Tardy Track Tuesday: the First

There is no speed limit or dream limit on the oval.

Coming in for that high five like my life (or lap?) depends on it.

It was opening week of official Wednesday workouts with the Arete Oakland-East Bay team. The first real “track Tuesday” night of my life was a win sandwich. Win: simply making it to track after fully psyching myself out. Fail: poor fueling all day resulting in a workout I heavily modified as the wheels threatened to wobble, but didn’t fall off. Win: being smart and simply making the most of it. And well, damn, did I enjoy running on the track.

Perhaps what Connie didn’t know as I came in for that high five — or maybe she wisely did — was that she said exactly what I needed to hear that night.

In my head and my heart I’ve always wanted to be downright, unarguably FAST. I raced every girl or boy in grade school who wanted to throw down, and hated losing with a passion. I was the first ponytail and training bra-clad one to hit the soccer field with the boys, and I had better endurance than a lot of them. I remember bristling with healthy competition in junior high when I graced someone who always seemed to beat me on lap derby day (and I bet she’s still running strong.) In junior high and high school, I may have run track as a secondary sport, but it was there I got a wonderful taste of what it felt like to beat someone on the turn and come out on the straightaway three strides ahead.

What I didn’t realize is that while I’ve been running in some capacity my entire life, and running specifically for health, wellness and sport for years now, the whole time I’ve allowed myself to be complacent and have not recognized my own fears. This in turn has not allowed me to come face to face with my scariest big dreams. More than once I’ve finished a race and wondered if I should have taken more risks, if I should have pushed harder, gone faster, played a little less safe. More than once a seed of doubt and regret has tried to steal my post-race high, and now I see it as rightly so. That seed has sprouted some truth.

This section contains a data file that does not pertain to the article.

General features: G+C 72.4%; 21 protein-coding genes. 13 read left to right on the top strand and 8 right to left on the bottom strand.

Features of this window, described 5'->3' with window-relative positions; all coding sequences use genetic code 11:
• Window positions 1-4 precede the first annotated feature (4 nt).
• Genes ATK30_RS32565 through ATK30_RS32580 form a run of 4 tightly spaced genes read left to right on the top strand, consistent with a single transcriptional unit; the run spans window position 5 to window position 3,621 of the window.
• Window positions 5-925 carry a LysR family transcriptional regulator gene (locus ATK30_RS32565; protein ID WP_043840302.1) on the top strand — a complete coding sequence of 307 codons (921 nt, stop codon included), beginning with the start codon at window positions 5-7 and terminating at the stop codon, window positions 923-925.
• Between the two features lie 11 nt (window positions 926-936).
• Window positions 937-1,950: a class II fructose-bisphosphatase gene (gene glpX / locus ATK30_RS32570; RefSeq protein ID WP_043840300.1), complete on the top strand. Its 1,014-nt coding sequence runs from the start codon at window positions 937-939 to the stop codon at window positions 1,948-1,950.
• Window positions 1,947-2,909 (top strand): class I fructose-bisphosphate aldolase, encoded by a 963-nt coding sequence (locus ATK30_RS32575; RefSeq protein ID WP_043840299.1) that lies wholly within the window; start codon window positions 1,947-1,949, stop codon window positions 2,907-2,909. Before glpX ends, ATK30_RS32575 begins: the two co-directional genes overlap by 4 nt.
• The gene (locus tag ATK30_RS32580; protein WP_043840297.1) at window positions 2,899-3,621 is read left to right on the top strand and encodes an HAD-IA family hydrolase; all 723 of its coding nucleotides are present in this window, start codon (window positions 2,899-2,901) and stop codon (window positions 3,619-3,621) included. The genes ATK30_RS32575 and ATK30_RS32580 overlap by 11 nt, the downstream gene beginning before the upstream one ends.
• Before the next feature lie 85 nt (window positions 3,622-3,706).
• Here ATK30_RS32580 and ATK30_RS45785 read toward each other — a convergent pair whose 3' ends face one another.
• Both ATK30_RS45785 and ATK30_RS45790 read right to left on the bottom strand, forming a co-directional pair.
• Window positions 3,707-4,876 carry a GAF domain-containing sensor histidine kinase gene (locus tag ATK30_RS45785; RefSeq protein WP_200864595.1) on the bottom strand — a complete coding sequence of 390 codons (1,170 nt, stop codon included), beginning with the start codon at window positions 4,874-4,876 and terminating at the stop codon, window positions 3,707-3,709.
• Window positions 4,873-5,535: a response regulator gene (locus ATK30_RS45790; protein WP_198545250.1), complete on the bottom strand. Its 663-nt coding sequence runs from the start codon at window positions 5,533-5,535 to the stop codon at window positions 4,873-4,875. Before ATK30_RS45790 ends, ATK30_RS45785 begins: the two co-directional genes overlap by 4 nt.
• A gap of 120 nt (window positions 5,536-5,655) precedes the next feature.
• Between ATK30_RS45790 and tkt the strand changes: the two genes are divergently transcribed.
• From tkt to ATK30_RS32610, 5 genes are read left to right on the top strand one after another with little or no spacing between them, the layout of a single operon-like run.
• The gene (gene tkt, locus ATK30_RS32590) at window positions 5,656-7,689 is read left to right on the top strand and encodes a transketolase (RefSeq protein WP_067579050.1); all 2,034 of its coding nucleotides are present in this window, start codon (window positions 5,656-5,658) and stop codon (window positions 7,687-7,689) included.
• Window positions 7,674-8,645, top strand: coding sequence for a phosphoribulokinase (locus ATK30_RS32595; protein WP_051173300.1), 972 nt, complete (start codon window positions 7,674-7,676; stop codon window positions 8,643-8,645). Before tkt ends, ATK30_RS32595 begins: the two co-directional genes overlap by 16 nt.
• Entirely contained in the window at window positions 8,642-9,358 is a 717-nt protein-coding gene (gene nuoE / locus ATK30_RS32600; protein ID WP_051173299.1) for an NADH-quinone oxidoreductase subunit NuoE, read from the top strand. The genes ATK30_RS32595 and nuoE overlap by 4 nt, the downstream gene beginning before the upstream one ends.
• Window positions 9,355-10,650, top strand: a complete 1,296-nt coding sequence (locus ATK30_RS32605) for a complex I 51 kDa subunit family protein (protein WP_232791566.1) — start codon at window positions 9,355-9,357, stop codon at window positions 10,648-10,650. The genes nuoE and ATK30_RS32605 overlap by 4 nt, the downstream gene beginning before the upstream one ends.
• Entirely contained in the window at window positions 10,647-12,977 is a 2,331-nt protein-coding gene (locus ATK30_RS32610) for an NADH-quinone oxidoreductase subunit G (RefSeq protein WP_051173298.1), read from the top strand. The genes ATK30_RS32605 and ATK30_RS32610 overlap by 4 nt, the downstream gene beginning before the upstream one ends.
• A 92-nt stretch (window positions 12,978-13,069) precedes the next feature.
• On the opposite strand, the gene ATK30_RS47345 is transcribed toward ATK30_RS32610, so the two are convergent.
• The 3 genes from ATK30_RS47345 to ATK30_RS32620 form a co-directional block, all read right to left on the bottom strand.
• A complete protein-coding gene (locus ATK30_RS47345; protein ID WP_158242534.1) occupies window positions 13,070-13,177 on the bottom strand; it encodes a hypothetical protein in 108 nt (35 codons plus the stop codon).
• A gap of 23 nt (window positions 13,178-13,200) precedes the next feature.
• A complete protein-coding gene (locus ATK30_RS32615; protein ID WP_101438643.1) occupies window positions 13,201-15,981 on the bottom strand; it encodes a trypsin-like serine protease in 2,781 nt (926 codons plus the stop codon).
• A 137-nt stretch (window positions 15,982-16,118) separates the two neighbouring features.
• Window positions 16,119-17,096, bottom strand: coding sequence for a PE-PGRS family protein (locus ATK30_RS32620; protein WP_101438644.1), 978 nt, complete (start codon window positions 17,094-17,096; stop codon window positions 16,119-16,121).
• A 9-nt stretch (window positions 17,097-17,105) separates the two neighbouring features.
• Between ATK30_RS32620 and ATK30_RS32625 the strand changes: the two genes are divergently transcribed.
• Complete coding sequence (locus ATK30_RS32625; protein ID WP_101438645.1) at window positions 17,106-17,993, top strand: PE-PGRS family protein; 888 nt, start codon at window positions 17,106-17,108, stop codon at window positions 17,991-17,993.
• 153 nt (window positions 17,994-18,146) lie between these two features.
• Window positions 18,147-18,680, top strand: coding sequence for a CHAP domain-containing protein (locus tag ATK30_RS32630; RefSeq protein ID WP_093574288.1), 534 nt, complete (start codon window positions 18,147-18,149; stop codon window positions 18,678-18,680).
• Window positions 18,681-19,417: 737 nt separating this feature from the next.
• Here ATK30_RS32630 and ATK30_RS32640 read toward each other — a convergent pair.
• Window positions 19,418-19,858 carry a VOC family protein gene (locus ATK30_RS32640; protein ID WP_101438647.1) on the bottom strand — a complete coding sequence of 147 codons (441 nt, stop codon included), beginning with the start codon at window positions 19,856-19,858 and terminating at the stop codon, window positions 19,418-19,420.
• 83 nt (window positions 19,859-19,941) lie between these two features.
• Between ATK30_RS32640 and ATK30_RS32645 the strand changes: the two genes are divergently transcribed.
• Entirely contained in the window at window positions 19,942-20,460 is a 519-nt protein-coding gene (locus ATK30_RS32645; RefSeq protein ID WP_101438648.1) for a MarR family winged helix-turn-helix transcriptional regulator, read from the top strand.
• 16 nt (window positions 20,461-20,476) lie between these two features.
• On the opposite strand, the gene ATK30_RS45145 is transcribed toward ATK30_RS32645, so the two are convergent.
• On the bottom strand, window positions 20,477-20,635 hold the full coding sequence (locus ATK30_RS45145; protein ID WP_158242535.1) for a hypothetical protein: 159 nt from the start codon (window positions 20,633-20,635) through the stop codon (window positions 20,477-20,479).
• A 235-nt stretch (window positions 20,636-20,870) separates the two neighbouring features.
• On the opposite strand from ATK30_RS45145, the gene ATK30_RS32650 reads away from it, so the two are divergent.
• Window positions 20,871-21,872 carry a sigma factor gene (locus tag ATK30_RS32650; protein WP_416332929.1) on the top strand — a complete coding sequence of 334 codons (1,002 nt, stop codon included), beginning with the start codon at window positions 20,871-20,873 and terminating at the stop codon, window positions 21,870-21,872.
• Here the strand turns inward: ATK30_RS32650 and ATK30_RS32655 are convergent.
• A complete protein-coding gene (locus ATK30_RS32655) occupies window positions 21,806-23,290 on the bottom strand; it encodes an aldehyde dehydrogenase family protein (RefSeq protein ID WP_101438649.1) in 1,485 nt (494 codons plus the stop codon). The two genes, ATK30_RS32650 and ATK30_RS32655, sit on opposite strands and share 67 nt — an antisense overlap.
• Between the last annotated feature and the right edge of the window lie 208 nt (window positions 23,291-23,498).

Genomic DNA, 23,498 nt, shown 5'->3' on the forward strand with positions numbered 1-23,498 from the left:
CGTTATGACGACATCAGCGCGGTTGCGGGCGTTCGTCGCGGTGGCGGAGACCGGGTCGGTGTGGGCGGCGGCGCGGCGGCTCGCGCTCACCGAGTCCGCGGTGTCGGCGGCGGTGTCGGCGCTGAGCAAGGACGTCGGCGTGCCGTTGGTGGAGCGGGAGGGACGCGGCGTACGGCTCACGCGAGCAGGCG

The workout I meant to do (if I even understand it correctly) was essentially 1600s – mile repeats – at goal half pace for the first 1200, followed by a light recovery and a 10K pace finish. As I checked paces during what supposed to be the first of three sets, I saw times far faster than I thought I should have, especially if I was going to complete the workout. Glancing down down and seeing an 8:40 pace… then an 8:10 pace, a holy ovaries is that a 7? yes that’s a 7!waaaay to fast 7:43 pace… But it felt good. Was I even trying to hit or control my pace, and if so, what the hell was I aiming at?

Really, I was just running. I was letting my legs go. They were doing what they wanted. In my head, I was trying to remind myself this workout was supposed to be goal half pace and with a sub-2 PR, that pace is basically sub-9. It feels crazy to say, but why couldn’t I reign it in and go slower?

As I came in for the high five, feeling like crap, yet my heart still wanting more, I kept saying, “Too fast! Too fast too fast!” As I turned the corner Connie called after me. Her exact words escape me but she reminded me I was safe on the oval, and it was okay to make mistakes. Something about her words let me let go in my head and try to make the most of my run. I tried to pull back in the turns and let go in the straightaways. Allowing myself to revel in the piercing stadium lights, the lane lines that felt like my old midfield soccer home, the straightaways that called to my legs, “Go on. Try that knee drive. Let the stride out out. Remember how strides feel, how the rhythm of that final kick makes your heart flutter? You could have that, better, longer, stronger, faster. Baby gazelle, baby gazelle, come out and PLAY!” My legs finished and wanted to prance like just-broken Thoroughbred, sore and tired, yet itching for more. Yes, again. Again! I can feel it calling.

It wasn’t a race. I wasn’t going to DNF. There weren’t hundreds, thousands of people there to see me if I fell broken by the side of the course. The comparison trap wasn’t going to get me. There were three people there who knew me, and they were there because we are a team. It would be okay if I blew it—but I would never know unless I tried to shoot for the moon.

Lookout, moon. I’ll be coming for you.

Left to right: Sheridan, Blair, me, invisible teammate we’ll name Fomo, Connie

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